People tend to learn well in an environment that encourages conversation.
    Leaders play an important role in launching and nurturing professional communities. They can ask an engaged employee to even start a community. Learning communities are self steering. Members share professional interest and have similar responsibilities. Sharing best practices and ideas is crucial for development.

  3. Development through coaching (20%)

    Managers do not need to be the best teachers. They need to be great coaches.
    Coaching aims at providing many things like:

    • Individual attention and personal support
    • Improved communication among team members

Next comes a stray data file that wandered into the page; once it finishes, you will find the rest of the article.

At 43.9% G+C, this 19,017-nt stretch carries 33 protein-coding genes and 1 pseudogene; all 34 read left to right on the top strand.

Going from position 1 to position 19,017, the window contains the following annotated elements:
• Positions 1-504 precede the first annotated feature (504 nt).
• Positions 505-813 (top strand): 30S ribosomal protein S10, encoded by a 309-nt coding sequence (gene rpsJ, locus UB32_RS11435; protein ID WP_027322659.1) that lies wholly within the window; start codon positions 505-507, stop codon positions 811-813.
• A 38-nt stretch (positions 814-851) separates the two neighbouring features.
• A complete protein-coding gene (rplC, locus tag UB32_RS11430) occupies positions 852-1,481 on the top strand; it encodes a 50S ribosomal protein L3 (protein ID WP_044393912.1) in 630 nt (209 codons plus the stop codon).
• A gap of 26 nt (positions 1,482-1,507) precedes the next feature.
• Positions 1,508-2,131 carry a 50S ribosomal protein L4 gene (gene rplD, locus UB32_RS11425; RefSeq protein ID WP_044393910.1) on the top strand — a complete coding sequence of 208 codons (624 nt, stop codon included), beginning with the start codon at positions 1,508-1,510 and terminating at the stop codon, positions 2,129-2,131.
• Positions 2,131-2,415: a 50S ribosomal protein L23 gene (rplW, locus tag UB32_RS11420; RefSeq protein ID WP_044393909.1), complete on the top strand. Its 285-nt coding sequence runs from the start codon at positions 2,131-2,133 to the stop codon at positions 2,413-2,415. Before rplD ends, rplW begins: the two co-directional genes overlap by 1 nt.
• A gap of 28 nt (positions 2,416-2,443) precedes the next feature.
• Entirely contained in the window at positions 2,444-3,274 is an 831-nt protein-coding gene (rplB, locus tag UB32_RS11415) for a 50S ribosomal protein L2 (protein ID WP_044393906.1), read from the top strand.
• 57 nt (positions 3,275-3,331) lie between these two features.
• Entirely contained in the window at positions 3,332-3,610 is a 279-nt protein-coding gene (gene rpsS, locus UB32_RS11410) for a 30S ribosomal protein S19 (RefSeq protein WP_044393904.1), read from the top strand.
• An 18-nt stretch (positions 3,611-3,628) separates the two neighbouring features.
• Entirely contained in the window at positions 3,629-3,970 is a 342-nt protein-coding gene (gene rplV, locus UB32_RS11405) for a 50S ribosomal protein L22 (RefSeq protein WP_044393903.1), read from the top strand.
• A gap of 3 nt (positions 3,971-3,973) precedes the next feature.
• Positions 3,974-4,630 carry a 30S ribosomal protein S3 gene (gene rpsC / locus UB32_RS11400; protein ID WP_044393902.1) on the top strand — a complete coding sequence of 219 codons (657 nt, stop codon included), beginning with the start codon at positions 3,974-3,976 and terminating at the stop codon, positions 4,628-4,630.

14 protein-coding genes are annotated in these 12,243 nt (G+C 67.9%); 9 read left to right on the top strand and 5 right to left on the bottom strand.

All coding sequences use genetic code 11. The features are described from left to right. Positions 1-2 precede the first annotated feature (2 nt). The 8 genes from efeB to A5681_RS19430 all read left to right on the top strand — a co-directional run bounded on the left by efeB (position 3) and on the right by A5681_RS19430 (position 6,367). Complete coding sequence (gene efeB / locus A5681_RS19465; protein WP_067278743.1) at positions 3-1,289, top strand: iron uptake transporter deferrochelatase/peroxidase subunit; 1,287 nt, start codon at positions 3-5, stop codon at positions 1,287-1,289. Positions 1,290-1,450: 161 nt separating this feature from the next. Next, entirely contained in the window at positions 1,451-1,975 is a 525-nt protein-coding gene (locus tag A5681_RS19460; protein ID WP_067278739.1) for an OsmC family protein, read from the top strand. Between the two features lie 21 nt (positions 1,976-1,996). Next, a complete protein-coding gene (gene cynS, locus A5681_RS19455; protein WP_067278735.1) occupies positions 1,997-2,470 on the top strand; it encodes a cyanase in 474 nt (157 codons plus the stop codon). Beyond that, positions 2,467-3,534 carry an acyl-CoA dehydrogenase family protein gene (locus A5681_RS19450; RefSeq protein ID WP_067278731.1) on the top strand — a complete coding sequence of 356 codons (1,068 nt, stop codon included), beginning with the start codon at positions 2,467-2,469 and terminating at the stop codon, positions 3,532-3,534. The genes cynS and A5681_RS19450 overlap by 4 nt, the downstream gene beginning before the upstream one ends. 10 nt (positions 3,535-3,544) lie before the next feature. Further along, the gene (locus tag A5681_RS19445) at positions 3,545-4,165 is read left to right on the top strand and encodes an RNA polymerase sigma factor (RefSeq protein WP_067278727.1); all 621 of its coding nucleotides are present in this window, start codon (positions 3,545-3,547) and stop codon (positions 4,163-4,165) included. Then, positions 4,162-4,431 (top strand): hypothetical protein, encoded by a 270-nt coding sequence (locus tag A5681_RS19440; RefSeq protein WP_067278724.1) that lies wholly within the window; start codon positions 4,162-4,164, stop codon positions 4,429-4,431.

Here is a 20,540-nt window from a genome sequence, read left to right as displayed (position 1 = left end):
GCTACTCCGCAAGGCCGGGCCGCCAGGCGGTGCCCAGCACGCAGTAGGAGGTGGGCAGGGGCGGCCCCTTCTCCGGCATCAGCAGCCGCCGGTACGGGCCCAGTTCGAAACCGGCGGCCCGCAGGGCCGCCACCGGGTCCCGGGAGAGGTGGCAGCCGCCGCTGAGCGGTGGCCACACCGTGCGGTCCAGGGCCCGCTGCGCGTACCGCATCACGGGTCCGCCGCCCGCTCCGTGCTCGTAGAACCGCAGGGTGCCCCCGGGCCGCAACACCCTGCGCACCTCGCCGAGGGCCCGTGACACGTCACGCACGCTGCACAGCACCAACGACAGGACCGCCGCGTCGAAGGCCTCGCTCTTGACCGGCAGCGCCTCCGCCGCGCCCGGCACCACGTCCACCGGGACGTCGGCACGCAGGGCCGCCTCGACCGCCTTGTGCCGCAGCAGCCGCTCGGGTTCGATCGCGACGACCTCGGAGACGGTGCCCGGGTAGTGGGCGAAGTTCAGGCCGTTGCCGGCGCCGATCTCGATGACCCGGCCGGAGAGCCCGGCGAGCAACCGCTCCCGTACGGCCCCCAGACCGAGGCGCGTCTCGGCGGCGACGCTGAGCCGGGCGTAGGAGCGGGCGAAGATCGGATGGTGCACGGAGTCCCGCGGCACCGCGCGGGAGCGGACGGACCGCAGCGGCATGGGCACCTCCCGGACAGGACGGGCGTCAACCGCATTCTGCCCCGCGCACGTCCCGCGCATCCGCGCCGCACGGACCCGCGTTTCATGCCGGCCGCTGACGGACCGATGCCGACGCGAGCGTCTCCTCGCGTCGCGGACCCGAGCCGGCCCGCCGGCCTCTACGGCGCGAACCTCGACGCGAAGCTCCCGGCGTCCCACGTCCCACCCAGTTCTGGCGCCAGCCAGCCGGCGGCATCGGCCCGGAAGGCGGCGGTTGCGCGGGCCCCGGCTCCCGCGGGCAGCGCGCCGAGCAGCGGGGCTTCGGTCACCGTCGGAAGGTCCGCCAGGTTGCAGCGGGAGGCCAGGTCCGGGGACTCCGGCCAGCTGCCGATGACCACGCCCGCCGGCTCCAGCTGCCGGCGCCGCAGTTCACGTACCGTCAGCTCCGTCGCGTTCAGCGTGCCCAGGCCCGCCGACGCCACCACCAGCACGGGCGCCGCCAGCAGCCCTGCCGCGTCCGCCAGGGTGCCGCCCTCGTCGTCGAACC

• Discovery and development of potential
    • Acceleration and maintenance of positive changes
    • Peek performance from people and teams

    Coaching is not always one-on-one. Managers can also coach teams. Team coaching is right when dealing with real organizational challenges; or when there are complex work issues . The leader should ask reflective questions and listen. He or she encourages the team to take action and to solve the problem.

  4. Development through overall Learning Improvement

    Formal learning (10%)  still has its merits. Leaders boost the impact of formal learning by doing one single thing: Setting clear expectations before the training takes place. This increases  the impact of training immensely. It also makes it much more sustainable. 
Clear expectations will make learning more meaningful for the employee. People are naturally motivated to do things they find meaningful. They will walk the “extra mile”. They will take pride in demonstrating what they’ve learned at work.